Columbia Casualty paid Cottage Health System a little over $4 million after a breach in December 2013. Columbia wants their $4 million back, plus attorney’s fees and expenses because, they say, Cottage “did not follow minimum required practices for protecting information and did not truthfully attest to its security controls” (see article).
Here is more of the story.
Cottage Health, based in Santa Barbara, hired inSync to put patient records in a secure manner online. The details of what this means is not clear. However, it appears that inSync did not configure things correctly, making the records available publicly.
Inititally, it was thought that 32,000 patients’ information was compromised, but later that number was raised to around 50,000.
The breach lasted between October 8th and December 2, 2013, a short time, but long enough for Google to index the records. The information compromised was health information – diagnoses, lab results and related things. It did not include Social Security Numbers or other personal information. The information released is considered protected health information or PHI and that release is a HIPAA violation. In addition, Cottage was hit with a class action lawsuit.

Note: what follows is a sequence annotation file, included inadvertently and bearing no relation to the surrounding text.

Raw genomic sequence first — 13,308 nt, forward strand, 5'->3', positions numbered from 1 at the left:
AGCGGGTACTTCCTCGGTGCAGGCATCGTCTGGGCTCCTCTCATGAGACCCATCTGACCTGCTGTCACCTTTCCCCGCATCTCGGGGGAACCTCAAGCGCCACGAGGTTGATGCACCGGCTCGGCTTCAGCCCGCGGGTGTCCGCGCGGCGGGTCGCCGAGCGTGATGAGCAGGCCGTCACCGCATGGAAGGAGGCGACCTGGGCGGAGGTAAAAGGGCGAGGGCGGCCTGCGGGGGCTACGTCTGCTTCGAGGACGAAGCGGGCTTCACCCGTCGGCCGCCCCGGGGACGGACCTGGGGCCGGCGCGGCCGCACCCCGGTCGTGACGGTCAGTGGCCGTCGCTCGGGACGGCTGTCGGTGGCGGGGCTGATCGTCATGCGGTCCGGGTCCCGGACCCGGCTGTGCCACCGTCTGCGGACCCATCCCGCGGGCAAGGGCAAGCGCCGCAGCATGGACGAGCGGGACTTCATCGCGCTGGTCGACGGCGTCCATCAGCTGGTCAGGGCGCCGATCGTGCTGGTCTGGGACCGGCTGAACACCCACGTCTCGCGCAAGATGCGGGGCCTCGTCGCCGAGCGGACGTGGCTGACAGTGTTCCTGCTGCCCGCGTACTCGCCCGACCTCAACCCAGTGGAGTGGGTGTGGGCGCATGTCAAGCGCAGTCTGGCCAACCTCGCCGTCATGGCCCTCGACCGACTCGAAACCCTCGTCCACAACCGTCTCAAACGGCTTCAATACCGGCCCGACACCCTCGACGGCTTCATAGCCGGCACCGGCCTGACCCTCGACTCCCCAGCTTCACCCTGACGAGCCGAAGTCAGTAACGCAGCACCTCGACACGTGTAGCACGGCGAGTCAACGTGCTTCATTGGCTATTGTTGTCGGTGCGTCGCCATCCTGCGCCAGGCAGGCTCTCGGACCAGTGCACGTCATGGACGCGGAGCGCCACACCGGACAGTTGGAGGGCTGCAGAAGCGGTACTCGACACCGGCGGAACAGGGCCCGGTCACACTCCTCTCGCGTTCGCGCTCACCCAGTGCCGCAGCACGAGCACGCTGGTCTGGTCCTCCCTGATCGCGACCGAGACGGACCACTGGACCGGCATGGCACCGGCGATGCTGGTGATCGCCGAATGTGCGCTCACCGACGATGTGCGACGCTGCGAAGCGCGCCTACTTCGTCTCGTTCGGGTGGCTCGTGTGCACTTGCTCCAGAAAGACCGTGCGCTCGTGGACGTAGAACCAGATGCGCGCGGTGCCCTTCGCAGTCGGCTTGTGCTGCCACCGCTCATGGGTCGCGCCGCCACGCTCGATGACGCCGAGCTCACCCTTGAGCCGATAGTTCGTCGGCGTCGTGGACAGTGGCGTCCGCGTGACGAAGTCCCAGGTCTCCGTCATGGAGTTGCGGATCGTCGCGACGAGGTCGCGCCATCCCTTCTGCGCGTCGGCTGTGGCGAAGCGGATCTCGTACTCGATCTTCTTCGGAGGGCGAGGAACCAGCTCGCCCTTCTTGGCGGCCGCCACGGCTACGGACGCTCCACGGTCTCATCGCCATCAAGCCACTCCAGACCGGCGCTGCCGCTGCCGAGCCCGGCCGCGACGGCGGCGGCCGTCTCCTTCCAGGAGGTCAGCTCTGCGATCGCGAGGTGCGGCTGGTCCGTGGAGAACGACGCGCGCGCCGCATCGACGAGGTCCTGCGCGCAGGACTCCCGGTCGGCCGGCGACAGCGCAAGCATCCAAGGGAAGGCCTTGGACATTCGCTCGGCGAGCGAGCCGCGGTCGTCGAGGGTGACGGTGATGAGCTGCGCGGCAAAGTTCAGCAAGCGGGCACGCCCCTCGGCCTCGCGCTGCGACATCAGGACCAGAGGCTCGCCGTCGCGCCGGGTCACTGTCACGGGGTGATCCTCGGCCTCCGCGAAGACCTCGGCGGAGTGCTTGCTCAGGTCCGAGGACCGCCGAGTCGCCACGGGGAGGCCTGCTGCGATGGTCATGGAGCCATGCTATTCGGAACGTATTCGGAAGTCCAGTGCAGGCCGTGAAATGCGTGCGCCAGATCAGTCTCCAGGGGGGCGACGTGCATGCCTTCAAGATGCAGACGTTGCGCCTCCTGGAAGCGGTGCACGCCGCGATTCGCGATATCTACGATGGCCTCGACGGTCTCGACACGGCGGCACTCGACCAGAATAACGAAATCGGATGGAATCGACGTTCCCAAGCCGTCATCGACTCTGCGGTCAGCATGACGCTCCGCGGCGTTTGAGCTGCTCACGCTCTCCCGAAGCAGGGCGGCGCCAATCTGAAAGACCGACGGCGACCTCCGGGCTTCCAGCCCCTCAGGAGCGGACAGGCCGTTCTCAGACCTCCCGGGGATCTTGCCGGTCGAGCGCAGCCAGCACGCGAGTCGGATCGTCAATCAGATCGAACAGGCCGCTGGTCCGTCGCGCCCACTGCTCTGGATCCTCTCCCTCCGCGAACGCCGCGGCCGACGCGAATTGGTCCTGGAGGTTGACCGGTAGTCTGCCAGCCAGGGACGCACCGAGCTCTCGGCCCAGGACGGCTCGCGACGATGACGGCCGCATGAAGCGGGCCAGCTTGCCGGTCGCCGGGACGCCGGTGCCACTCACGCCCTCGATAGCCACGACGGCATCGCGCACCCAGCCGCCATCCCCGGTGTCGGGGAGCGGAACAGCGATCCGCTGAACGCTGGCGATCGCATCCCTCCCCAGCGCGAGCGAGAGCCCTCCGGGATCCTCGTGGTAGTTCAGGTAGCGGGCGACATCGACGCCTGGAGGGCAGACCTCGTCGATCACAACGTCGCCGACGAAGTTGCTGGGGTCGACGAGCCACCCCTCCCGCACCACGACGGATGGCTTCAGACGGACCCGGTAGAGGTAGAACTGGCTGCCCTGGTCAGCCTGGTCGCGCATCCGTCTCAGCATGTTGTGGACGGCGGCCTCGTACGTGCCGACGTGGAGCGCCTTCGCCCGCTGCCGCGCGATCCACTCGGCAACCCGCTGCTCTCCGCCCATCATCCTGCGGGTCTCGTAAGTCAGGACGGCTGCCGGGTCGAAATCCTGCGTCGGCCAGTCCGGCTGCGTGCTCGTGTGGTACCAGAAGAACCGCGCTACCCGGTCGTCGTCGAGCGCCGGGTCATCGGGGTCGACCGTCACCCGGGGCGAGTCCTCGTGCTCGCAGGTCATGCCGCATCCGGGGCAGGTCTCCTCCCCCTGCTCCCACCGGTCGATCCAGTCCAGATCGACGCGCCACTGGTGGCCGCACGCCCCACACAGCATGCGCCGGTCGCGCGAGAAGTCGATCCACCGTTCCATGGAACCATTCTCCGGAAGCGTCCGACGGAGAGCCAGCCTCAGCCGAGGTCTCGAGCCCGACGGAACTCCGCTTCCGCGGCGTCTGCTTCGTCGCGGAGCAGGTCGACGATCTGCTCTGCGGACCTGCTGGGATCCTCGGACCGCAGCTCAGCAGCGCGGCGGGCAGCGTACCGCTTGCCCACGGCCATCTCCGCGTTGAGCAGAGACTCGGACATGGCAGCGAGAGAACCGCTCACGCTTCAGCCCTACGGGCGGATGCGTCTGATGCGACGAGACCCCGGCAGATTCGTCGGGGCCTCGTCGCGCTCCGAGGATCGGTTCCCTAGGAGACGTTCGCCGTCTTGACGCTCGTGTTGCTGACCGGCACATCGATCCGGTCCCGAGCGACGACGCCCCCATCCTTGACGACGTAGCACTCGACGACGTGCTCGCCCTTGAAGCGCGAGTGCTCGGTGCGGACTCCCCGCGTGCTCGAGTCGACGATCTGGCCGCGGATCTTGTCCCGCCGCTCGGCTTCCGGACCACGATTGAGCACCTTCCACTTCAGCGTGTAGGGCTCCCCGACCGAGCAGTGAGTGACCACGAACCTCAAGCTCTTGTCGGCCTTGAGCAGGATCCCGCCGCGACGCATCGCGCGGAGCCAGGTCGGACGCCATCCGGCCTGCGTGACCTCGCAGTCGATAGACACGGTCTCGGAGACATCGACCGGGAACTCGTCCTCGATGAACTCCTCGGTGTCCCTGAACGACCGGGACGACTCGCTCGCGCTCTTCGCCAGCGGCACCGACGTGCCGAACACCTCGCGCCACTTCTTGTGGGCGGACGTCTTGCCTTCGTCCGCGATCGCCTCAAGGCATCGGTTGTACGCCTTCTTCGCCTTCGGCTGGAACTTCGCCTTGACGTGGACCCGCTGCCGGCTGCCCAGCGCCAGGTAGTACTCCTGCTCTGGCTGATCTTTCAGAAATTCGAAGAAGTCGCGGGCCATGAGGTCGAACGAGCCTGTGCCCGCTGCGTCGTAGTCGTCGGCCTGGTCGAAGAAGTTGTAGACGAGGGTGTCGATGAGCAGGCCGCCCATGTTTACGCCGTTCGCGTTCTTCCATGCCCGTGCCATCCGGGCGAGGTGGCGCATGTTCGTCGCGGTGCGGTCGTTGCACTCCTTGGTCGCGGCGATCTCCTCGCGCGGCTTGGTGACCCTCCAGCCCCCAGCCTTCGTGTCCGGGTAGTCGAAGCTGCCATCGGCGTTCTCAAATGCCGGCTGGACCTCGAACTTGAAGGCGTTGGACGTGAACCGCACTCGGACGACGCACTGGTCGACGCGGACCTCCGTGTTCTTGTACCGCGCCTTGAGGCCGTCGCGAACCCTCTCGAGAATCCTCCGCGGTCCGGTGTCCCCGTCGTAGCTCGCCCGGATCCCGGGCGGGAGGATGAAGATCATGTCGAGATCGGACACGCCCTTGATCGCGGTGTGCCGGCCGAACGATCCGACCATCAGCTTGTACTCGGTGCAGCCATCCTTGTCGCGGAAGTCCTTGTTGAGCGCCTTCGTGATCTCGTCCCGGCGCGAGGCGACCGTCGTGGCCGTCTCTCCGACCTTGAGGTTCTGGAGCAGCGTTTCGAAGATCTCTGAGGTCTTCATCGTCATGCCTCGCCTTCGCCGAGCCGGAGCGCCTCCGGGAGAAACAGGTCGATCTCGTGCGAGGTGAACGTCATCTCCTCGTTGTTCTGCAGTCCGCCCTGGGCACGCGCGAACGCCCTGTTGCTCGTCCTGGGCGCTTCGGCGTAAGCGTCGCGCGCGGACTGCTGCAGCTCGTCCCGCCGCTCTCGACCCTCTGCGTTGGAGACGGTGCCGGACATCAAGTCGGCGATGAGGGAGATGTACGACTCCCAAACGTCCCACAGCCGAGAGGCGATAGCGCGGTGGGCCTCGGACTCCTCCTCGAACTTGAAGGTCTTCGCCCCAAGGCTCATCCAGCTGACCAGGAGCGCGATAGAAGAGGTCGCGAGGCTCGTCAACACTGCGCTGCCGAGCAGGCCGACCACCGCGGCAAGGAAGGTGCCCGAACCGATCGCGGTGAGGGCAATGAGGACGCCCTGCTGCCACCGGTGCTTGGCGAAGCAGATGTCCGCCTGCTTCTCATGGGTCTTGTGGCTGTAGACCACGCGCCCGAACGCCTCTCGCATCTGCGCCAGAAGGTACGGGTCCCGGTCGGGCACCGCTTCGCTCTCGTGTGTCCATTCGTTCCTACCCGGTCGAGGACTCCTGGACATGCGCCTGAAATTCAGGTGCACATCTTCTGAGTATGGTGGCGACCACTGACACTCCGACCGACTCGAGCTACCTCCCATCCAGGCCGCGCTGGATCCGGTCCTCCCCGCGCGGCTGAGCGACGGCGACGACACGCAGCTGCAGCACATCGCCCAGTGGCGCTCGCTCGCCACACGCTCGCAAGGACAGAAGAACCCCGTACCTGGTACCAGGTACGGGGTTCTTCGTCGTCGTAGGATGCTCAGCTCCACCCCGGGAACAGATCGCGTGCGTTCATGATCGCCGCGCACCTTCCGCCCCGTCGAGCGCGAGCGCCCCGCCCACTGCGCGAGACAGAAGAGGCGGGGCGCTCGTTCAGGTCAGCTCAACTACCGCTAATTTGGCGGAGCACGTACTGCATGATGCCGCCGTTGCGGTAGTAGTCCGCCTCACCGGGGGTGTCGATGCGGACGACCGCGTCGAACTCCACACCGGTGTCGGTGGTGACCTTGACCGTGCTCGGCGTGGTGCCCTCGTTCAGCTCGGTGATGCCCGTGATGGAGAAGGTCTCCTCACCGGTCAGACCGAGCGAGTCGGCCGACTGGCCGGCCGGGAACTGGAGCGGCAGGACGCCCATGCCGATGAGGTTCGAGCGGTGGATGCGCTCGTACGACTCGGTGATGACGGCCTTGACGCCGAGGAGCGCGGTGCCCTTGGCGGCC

Anyway, back to the $4 million.
Cottage is blaming inSync for the lack of protection. While this may technically true, for purposes of both HIPAA and Columbia’s lawsuit, that fact is unimportant. Cottage can certainly go back to inSync and sue them for damages. Assuming their contract allows for that.
All this is meant to point out that, one more time, supply chains can come back and bite you in very sensitive body parts.
Outsourcing does not absolve you of ANY liability. It may make someone else additionally liable, but it does not remove your liability.
If you don’t manage your outsourcers, you could be in worse shape than if you did it yourself.
And, if you don’t manage your outsource contracts, you actually may have both the cost of outsourcing and ALL of the liability.
That’s not a pleasant thought.